Increasing positive interactions with your child will decrease the need for “discipline”:

If you are stressing out about how to discipline your child, I urge you to change your focus on increasing positive interactions with your child. Instead of following your one year old around waiting for them to “get into something” create a situation in which you can play with them. Carry them to a safe play space and say to them “lets play”. Put your phone and other distractions away and be present with your child more often throughout the day. I have found that when I am fully available to my child not only physically there with them but mentally and emotionally present to play with him, he his less interested in “getting into things” and more interested in playing with me.

Final thoughts:

Remember your goal is to be your child’s teacher. If they are doing something they are not suppose to do, teach them what they can do. Remember to limit the amount of words you use when you are trying to get your point across to your child. One rule of thumb is use 1 word for every year old that they are. For example, if my 1 year old tries to eat a leaf off the ground I will take it out of his mouth and say one word “yucky”. I try to use some of the same very simple phrases over and over with my child to help it sink in such as: “not safe” and “be gentle”. Be aware of the positive to negative ratio of comments you make to your child in a day. You want most of your interaction with your child to be positive. If you find yourself constantly correcting your child, find ways to comment on the positive things they are doing.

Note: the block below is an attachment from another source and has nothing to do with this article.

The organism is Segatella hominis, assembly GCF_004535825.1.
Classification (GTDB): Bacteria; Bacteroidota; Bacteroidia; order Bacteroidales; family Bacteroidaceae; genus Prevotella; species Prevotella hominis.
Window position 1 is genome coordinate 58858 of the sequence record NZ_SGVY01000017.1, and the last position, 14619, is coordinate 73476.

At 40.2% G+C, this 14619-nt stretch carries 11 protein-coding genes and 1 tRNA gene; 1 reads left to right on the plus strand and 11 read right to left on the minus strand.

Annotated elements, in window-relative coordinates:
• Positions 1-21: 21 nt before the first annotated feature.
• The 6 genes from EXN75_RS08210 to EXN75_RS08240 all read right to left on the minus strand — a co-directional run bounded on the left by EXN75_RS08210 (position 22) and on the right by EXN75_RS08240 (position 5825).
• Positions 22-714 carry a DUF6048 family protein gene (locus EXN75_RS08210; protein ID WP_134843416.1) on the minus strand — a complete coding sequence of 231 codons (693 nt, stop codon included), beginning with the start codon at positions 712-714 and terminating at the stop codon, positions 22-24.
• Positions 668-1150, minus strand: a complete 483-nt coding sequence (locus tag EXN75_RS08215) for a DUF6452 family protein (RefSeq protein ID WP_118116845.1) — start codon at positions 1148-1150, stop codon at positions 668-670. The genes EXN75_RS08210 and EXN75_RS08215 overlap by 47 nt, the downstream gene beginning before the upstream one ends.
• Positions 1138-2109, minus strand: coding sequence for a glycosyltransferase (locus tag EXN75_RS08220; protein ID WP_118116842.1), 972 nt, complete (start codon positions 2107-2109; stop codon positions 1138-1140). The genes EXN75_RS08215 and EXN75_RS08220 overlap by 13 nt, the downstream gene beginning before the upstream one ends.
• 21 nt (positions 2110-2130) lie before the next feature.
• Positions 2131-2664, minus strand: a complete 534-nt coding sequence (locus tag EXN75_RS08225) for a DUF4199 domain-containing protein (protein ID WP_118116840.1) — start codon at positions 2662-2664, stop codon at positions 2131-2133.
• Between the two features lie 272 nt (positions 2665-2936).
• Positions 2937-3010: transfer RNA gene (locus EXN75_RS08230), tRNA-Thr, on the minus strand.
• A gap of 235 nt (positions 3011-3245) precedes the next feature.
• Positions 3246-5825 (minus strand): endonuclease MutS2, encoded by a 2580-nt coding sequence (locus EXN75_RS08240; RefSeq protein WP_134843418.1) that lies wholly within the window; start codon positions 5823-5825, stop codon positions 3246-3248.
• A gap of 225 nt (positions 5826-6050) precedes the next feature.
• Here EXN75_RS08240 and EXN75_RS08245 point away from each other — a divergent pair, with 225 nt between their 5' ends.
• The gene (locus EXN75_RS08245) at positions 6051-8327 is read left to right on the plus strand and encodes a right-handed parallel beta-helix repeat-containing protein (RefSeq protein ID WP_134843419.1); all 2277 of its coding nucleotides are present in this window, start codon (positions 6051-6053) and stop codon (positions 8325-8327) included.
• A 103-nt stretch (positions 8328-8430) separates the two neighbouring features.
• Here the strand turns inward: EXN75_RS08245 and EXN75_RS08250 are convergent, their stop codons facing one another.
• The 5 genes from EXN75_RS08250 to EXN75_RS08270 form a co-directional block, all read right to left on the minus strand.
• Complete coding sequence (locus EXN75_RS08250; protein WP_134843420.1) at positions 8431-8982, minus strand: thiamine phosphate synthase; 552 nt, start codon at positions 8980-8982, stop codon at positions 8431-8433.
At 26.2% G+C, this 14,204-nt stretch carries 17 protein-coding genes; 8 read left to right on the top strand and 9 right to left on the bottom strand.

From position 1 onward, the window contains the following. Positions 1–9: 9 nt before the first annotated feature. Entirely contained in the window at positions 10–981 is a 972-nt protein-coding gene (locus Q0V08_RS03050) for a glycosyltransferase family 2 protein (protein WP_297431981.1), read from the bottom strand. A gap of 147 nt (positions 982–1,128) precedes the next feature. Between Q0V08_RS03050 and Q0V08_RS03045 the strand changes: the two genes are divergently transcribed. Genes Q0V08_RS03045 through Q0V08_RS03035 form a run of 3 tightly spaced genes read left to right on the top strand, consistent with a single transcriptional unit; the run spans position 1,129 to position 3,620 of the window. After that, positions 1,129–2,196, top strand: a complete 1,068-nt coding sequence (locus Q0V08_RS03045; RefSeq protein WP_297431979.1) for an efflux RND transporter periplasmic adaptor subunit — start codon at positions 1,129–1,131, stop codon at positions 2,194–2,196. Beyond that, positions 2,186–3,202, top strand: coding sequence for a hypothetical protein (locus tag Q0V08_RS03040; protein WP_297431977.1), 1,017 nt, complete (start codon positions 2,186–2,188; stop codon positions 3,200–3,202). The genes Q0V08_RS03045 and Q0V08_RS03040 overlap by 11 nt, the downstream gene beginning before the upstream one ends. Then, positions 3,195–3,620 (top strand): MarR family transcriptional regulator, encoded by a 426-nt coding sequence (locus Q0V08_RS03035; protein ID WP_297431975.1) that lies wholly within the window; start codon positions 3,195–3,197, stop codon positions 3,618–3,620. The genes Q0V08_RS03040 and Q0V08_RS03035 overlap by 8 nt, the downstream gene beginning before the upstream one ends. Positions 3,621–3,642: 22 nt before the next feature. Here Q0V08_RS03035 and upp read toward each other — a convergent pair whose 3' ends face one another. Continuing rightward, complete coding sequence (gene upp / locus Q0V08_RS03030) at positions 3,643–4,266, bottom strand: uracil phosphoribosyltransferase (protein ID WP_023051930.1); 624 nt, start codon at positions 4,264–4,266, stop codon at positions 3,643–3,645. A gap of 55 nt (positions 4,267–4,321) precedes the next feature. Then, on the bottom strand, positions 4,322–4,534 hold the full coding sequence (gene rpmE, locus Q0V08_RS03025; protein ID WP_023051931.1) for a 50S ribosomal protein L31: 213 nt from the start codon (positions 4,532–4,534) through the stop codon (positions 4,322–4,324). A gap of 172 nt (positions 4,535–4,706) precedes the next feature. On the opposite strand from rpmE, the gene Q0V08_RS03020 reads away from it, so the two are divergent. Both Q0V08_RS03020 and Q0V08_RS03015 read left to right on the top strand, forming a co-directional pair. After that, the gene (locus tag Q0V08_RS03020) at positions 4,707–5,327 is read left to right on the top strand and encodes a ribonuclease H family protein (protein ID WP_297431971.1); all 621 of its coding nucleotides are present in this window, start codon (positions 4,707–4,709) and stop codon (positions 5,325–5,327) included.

Check out some of my other posts:

A Gentle Approach to Sleep Training:

The Ultimate Calming Bedtime Routine:

#1 Tip for Calming a Fussy Baby:

Check out this DIY kid sleep hack :

Why Bubble Gum Can Help Your Child’s Sensory Needs:

I am always looking for new parenting questions and topics that people have to write about, I would love to hear from you!